I Broke My Aunt’s Arm

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Not intentionally of course, but from what I remember of my law school torts class I’d be liable under theories of negligence and proximate cause or something like that. I have these really crappy $3 black flip flops that I bought from Target ages ago, which are my beach flip flops. I usually hide them under other shoes on a shoe rack in the garage. If you leave flip flops lying around and easily accessible, they become communal flip flops and anyone who wants to wear them will. I have a thing about other people wearing my shoes and the tread on these particular flip flops has completely worn away, making them treacherous on any wet surfaces, so I take care to hide all my footwear in the garage or in our bedroom.

After dinner last night, Tom had a hunkering for a VN roast pork sandwich sold from a cart about a block down the street. I was too lazy to run upstairs to grab real shoes so I fished out my crappy black flip flops from the shoe rack. Both kids had burst into tears of anguish at the thought of being separated from me for three minutes, so I took a kid in each hand and headed outside. At exactly that moment it began to rain and I almost slipped before we had descended the marble stairway in front of the mansion. I hesitated, thinking this was a bad idea because I was either going to break my neck or one of my kids’ necks, and started to turn back. My kids tugged on my arms as they reassured me, “Mom, it’s going to be okay. We’ll be alright.” I don’t know why but I was reassured and decided to go for it. We made our way down the stairs ever so slowly and carefully walked to the sandwich cart and back. As we took off our shoes at the front door, I made a split second decision to leave my flip flops outside overnight to dry.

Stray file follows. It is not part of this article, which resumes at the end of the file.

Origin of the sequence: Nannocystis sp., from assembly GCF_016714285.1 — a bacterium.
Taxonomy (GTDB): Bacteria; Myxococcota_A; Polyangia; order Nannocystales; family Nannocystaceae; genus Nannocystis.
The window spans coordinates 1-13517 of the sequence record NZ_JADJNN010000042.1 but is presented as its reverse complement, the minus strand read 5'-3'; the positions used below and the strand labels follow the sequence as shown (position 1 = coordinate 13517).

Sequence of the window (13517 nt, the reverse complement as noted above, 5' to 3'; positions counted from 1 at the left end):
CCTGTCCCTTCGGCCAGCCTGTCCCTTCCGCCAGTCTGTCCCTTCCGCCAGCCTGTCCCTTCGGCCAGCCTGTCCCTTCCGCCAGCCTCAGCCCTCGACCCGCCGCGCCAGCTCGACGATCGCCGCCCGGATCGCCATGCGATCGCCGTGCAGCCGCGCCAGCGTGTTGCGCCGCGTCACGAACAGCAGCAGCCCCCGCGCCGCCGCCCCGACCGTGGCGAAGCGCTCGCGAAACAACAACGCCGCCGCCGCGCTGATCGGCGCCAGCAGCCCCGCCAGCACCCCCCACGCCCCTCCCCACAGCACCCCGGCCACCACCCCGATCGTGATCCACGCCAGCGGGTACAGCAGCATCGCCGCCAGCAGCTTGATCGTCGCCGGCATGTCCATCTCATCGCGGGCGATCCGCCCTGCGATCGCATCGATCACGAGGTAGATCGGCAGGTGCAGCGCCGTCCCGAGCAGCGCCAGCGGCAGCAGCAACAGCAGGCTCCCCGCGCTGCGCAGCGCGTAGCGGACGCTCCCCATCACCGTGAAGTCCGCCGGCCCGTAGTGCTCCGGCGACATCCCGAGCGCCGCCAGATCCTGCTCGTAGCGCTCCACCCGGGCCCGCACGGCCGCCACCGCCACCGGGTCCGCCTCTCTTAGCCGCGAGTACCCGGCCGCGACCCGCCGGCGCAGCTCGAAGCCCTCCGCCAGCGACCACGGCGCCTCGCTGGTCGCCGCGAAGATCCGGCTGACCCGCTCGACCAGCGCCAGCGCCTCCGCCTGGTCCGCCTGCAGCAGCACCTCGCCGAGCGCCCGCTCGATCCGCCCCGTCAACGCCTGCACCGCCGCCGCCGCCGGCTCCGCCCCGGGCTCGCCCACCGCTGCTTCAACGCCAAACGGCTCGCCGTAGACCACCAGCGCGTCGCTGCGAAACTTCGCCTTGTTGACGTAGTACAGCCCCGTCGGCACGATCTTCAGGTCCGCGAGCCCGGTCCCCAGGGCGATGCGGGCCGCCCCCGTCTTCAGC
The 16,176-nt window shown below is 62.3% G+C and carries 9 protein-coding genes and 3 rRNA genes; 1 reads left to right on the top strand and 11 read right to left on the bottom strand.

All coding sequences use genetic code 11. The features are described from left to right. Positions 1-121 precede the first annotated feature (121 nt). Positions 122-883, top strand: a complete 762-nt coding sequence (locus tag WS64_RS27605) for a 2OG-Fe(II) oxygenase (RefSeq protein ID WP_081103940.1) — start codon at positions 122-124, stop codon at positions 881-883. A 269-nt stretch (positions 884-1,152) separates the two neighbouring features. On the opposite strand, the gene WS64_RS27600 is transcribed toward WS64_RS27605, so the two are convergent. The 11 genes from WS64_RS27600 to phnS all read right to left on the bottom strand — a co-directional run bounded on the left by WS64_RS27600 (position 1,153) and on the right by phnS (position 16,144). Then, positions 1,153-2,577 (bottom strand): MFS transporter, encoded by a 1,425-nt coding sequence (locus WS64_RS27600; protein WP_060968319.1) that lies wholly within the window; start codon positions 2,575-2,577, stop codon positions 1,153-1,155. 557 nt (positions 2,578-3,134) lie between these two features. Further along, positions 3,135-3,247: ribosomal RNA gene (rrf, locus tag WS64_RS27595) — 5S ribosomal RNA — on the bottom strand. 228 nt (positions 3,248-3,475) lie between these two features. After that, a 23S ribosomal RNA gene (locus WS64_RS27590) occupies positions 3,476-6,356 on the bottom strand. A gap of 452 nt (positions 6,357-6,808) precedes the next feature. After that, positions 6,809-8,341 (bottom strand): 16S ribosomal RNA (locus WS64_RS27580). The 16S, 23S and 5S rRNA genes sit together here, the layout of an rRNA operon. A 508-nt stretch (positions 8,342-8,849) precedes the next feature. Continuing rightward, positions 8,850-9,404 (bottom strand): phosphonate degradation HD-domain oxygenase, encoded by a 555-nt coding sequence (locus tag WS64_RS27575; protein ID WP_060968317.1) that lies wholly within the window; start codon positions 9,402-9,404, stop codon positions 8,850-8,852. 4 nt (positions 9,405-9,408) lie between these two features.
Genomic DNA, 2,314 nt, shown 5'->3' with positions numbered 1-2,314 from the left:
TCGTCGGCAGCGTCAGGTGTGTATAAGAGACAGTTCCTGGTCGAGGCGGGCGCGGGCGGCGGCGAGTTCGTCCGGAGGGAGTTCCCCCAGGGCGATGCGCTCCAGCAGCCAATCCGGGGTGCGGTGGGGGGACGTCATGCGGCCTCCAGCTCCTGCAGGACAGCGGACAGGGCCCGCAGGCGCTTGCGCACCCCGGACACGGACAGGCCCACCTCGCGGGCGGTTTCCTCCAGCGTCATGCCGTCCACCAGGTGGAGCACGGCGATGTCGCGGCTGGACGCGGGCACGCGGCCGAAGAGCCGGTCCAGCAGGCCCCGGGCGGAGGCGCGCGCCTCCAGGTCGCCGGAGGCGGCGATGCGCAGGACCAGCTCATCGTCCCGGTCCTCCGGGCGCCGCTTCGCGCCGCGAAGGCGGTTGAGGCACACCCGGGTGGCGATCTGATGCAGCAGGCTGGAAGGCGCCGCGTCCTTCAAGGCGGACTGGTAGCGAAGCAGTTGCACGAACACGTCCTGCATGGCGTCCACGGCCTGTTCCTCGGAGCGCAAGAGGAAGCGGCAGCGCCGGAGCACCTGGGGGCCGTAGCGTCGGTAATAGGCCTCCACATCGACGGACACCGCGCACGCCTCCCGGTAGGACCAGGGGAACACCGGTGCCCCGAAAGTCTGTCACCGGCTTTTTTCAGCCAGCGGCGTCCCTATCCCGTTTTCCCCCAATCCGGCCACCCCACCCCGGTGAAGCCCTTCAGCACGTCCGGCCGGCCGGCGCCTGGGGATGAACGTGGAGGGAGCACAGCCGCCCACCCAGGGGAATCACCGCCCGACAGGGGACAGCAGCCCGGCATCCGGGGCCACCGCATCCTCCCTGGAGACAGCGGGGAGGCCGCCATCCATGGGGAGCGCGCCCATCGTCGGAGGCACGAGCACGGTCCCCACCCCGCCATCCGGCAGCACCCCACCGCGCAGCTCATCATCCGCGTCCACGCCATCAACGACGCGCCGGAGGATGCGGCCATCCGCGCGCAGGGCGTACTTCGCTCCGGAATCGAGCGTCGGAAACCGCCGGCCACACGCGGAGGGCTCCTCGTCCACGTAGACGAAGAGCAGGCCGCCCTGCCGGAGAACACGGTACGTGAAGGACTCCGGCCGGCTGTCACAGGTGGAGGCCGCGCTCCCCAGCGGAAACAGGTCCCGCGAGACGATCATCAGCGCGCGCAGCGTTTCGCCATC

The next morning I woke to gray skies and drizzling wetness. When I walked into the kitchen, Tom was grim-faced. “Auntie broke her arm this morning. She’s so sad, she looks like she’s about to cry.” I walked over to my poor aunt, who indeed looked like she was on the verge of tears, and expressed my sympathy and dismay. She had slipped on the front stairs and fractured a wrist bone when she cushioned her fall by landing on her left hand. The lightbulb did not go off in my head until one of the cousins came up behind me while I was washing dishes and admonished me to throw away my flip flops. “If it hadn’t been Auntie it could have been you!” Oh shit! It hadn’t occurred to me that she fell because she was wearing my treacherously crappy flip flops but in hindsight it seems so obvious and 100% predictable. By leaving my worn flip flops at the entrance on a rainy night, I had practically guaranteed that someone would slip and fall. I approached my aunt again as she was being comforted by her children and explained that I never left those particular flip flops out, I always hid them in the garage because I knew how slippery they were, and it was bad luck that I happened to run out to buy roast pork sandwiches the night before, the first time I had ever done so. “So those were your slippers?” she asked mournfully. I was crushed. Up until this point, I took comfort in the belief that my presence, while not particularly beneficial to anyone, wasn’t doing any harm. Now here was affirmative proof that I was no good. My aunt was going to have a cast and lose the use of one of her arms for months because I had been foolishly thoughtless. I felt so badly for her and for myself that tears welled up and I had to run up to our bedroom to sob inconsolably for a few minutes. I later went back to my aunt and apologized for being so careless and she shook her head while patting my arm, “No child, it wasn’t your fault. No child, no.” She’s such a sweet, gentle soul that tears threatened to well up again but I was grateful and relieved to hear that she didn’t blame me. After all, it was Tom who wanted the roast pork sandwich.

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